A new report conducted by researchers at the University of Oregon suggests that the key to reducing sexually transmitted diseases (STDs) among low-income, African-American young people living in urban communities may simply be an issue of achieving better communication between teens and adults.
The study, recently published by the scientific journal Research in Human Development, was compiled using interviews from African American teens, ages 15-17, in San Francisco and Chicago.
While the study indicated that sexual education programs were almost “universal,” researchers note that most teens had received very little “accurate” sexual health information from a majority of their information sources on sex and sexually transmitted diseases.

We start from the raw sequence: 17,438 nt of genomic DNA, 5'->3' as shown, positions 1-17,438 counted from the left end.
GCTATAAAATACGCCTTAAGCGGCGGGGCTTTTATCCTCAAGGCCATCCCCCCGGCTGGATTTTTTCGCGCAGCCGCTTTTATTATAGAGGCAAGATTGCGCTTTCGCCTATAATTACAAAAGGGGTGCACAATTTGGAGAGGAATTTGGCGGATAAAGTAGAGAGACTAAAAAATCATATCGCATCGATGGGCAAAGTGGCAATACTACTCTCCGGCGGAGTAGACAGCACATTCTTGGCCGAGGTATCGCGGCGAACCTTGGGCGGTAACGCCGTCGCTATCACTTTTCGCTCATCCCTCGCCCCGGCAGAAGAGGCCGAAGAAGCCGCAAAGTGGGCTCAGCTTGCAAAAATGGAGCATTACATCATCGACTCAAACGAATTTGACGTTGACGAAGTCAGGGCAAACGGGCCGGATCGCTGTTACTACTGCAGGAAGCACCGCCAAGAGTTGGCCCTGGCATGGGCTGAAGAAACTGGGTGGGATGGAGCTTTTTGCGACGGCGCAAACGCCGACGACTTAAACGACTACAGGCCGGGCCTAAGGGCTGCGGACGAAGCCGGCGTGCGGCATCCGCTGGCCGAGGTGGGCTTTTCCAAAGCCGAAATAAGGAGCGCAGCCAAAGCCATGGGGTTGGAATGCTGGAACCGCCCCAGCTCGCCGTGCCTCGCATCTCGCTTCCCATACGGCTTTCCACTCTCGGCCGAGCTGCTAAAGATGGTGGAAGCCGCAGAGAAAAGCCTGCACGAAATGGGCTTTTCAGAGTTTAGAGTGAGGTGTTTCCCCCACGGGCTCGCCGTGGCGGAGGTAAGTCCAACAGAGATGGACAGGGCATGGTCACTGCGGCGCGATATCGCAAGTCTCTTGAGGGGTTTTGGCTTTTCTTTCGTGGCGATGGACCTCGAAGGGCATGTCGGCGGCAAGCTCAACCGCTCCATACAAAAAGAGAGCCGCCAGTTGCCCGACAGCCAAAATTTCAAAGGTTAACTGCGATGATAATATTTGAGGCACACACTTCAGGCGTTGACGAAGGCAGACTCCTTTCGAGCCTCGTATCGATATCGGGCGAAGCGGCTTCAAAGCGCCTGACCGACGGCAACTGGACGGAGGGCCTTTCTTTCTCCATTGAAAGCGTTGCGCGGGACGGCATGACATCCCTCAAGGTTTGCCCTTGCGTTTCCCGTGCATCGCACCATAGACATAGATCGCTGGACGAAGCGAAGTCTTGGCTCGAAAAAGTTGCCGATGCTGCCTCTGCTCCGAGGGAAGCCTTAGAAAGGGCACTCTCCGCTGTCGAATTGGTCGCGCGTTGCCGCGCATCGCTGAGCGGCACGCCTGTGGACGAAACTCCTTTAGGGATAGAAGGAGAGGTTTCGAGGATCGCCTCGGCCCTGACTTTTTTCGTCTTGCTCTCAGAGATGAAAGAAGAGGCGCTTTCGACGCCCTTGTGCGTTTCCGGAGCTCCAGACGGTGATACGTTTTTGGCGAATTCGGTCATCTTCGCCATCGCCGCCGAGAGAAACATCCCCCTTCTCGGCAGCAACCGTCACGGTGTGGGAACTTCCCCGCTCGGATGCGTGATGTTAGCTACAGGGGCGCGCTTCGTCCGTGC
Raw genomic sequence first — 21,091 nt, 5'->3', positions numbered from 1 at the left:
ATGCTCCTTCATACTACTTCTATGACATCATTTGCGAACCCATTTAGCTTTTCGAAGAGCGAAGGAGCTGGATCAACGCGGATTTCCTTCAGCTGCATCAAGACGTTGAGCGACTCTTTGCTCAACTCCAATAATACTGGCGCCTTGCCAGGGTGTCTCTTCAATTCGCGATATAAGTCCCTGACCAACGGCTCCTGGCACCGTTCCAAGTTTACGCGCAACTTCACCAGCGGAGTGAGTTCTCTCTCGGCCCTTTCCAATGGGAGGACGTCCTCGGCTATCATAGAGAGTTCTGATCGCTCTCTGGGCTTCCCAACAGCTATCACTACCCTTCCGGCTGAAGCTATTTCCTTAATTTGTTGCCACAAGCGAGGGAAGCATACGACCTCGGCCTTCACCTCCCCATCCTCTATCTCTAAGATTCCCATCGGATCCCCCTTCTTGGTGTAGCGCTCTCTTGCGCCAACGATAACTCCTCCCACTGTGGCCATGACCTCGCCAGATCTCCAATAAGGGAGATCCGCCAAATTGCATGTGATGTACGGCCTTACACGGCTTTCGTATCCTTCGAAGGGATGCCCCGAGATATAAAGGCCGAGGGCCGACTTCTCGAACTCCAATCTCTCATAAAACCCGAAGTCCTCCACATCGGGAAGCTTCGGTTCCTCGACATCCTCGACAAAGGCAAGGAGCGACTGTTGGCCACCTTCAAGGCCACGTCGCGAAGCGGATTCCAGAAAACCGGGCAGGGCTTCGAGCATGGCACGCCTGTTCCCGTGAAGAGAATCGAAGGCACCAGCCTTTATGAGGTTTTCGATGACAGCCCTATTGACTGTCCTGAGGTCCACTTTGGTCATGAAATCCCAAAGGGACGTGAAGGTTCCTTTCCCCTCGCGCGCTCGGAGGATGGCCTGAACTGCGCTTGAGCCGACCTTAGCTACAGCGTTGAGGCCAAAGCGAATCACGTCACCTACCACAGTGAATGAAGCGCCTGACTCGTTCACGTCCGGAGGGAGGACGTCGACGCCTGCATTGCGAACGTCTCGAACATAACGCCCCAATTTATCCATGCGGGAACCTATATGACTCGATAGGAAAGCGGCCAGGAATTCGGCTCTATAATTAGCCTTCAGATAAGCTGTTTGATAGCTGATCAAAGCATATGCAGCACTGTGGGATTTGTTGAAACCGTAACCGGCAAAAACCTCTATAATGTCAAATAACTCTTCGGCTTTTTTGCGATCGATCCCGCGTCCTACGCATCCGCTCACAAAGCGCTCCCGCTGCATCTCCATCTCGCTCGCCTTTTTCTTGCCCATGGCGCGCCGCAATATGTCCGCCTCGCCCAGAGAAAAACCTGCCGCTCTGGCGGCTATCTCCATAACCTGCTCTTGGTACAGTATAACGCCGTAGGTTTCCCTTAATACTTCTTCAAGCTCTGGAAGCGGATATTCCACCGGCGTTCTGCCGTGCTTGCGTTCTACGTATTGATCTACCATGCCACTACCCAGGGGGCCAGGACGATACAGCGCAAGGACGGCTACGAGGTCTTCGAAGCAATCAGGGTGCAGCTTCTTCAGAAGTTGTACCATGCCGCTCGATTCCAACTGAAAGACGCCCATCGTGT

According to researchers, the population made better sexual health choices when they had access to varied sources about HIV and other sexually transmitted diseases and infections. The study suggests that more collaboration between social institutions — like churches, schools and healthcare providers — could help decrease the high rates of African Americans living with STDs, which in some instances, is 19 times higher than that of Caucasians.
Researchers said that abstinence education could be improved if a greater emphasis was placed on the impact of “emotional interaction” as an alternative to sexual activities. Additionally, the study suggests sexual education programs would prove more effective for the demographic if sex was discussed as a healthy aspect of life, when age-appropriate and under proper circumstances.